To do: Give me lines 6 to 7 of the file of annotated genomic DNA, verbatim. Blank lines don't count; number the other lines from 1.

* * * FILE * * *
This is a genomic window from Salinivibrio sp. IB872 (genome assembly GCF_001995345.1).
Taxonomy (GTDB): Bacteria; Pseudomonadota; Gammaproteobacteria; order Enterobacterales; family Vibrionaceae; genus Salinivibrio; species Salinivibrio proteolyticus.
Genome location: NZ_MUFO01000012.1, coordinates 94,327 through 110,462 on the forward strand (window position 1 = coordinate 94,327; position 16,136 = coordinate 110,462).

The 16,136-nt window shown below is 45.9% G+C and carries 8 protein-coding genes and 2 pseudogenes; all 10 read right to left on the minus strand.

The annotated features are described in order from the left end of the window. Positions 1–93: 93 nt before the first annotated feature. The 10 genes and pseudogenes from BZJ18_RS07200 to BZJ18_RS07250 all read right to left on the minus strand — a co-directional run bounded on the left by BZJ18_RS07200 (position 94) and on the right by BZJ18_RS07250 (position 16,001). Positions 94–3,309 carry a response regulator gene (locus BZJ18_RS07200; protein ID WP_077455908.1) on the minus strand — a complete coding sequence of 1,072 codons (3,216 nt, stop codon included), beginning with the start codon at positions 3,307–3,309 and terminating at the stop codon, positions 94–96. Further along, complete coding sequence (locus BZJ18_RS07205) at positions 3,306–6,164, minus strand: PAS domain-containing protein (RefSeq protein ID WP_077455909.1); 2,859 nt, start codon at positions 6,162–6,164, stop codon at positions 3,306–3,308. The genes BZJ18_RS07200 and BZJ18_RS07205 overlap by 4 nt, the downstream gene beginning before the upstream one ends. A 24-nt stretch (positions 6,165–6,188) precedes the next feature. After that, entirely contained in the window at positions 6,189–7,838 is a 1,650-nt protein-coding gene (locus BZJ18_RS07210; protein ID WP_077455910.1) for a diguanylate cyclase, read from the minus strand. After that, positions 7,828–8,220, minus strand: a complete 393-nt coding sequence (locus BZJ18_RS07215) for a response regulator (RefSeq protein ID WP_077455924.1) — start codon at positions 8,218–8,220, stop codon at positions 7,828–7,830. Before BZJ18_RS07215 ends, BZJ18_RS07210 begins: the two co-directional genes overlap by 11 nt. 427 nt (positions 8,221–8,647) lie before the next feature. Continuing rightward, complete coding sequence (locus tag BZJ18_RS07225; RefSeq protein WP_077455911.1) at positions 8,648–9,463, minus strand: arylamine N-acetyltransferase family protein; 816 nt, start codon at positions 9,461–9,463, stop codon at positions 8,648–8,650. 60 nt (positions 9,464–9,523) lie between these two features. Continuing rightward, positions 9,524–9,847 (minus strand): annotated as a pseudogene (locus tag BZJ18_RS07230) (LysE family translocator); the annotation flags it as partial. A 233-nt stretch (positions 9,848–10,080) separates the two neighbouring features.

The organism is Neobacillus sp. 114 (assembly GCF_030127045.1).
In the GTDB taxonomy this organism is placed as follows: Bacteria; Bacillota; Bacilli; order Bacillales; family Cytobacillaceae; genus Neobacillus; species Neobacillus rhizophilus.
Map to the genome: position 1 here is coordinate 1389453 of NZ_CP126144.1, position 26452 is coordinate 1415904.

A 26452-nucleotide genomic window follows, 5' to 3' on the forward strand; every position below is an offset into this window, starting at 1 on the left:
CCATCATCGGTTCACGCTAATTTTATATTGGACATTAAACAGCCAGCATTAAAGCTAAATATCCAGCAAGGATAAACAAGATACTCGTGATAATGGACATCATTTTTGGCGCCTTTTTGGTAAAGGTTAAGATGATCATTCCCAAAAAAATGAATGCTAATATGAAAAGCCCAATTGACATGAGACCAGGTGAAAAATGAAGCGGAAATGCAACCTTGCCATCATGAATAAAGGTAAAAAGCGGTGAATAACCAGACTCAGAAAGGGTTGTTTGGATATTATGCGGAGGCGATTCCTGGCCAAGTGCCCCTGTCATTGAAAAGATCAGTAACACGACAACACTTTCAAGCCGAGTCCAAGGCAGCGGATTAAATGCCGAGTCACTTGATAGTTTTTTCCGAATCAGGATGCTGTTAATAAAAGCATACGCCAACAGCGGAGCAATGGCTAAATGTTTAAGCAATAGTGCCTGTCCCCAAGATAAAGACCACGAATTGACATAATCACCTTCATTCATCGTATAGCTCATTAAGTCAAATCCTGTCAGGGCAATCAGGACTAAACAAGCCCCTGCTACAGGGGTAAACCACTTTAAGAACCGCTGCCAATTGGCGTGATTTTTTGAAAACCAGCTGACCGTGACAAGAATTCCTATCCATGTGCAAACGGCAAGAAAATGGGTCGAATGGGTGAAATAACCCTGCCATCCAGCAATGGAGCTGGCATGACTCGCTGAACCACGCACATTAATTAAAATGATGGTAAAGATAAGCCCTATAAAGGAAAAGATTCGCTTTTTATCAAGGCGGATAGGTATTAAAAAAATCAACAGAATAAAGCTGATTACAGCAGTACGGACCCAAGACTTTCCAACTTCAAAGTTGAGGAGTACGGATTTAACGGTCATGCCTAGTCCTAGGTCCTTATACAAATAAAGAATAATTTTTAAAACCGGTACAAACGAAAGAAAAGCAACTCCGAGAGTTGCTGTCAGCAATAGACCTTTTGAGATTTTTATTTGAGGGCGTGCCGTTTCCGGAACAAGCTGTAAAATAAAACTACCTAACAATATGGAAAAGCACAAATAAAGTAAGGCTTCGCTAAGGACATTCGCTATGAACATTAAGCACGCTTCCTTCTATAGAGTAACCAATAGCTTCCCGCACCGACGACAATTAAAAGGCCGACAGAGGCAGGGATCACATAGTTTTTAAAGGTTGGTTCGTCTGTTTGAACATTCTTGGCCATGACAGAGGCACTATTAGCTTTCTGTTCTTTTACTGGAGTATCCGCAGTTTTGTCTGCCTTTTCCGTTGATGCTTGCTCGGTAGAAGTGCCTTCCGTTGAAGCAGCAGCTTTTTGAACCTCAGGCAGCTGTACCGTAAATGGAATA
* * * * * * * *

The organism is Neobacillus sp. 114 (assembly GCF_030127045.1).
In the GTDB taxonomy this organism is placed as follows: Bacteria; Bacillota; Bacilli; order Bacillales; family Cytobacillaceae; genus Neobacillus; species Neobacillus rhizophilus.